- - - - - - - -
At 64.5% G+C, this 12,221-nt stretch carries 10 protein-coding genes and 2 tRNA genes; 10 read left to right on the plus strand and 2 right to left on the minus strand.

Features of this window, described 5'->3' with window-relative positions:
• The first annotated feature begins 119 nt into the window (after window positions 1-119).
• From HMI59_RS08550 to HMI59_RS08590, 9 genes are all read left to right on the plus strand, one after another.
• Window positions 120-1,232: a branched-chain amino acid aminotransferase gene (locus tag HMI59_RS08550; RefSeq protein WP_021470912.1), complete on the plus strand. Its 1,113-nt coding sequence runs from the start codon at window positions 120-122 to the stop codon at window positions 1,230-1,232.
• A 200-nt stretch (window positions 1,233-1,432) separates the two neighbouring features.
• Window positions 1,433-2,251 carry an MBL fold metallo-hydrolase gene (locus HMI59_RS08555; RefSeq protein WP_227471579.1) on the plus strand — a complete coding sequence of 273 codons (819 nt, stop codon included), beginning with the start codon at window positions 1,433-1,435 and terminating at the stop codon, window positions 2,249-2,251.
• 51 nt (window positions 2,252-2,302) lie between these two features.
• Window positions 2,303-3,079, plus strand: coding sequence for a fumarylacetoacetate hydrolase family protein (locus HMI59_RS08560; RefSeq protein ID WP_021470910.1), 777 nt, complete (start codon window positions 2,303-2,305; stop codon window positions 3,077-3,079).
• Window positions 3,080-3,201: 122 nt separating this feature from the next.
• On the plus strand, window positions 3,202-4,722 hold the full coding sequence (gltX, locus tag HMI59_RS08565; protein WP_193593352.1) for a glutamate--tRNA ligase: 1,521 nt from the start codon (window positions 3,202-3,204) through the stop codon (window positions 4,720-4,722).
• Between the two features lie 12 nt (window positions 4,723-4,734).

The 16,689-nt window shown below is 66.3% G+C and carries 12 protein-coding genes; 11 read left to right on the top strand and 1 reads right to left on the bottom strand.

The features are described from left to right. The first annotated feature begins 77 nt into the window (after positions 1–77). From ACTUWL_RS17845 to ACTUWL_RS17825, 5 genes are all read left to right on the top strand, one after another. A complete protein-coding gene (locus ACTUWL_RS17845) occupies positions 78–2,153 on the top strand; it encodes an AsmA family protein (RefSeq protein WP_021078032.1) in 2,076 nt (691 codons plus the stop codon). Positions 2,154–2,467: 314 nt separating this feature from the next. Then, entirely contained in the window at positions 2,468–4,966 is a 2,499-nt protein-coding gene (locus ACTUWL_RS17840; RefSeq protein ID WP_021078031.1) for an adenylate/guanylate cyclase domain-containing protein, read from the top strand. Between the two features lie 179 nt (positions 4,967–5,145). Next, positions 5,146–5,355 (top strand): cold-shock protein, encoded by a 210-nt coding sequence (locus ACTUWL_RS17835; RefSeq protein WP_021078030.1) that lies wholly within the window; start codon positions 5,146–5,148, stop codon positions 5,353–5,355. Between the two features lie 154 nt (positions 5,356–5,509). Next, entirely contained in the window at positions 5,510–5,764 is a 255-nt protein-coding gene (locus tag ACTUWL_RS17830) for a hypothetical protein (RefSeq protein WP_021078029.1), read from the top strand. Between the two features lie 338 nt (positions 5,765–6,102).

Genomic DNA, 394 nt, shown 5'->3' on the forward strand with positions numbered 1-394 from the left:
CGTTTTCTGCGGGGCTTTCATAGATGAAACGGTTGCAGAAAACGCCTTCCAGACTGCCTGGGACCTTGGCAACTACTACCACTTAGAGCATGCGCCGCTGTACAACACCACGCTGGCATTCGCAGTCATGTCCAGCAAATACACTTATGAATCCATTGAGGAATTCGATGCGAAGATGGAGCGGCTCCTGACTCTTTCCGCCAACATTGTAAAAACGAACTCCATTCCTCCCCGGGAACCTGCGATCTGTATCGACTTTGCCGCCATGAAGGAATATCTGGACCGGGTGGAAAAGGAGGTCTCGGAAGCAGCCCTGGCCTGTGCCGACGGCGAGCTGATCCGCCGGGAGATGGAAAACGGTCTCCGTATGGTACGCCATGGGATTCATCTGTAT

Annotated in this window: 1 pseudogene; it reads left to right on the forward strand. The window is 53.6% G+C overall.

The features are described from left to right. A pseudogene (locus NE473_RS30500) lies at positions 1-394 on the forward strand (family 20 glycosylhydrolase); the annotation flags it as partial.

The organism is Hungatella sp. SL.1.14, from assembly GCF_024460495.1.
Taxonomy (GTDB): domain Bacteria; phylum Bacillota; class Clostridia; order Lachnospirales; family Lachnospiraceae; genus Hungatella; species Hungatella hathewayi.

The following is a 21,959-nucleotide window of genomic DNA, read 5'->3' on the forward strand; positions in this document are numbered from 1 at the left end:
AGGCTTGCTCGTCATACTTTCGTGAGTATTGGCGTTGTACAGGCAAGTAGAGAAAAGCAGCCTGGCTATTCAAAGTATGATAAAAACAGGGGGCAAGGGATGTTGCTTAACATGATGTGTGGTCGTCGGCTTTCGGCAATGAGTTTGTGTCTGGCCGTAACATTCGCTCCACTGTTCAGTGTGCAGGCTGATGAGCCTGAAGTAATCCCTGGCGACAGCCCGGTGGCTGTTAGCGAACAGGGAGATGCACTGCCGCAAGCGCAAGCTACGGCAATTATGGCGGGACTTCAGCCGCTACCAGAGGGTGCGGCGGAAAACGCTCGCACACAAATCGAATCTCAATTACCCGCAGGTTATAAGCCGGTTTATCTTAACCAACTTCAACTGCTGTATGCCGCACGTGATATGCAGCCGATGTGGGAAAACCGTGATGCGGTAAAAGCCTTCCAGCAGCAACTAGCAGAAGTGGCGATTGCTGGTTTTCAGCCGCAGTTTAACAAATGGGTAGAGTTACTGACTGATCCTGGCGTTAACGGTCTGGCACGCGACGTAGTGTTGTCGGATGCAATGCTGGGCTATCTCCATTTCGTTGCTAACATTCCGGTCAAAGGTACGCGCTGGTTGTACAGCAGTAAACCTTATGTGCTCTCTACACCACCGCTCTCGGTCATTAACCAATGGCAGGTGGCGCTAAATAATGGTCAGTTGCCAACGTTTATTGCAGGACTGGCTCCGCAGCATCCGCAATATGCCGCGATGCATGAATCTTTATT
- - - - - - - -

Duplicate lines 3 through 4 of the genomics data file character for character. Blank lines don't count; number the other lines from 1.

• The first annotated feature begins 119 nt into the window (after window positions 1-119).
• From HMI59_RS08550 to HMI59_RS08590, 9 genes are all read left to right on the plus strand, one after another.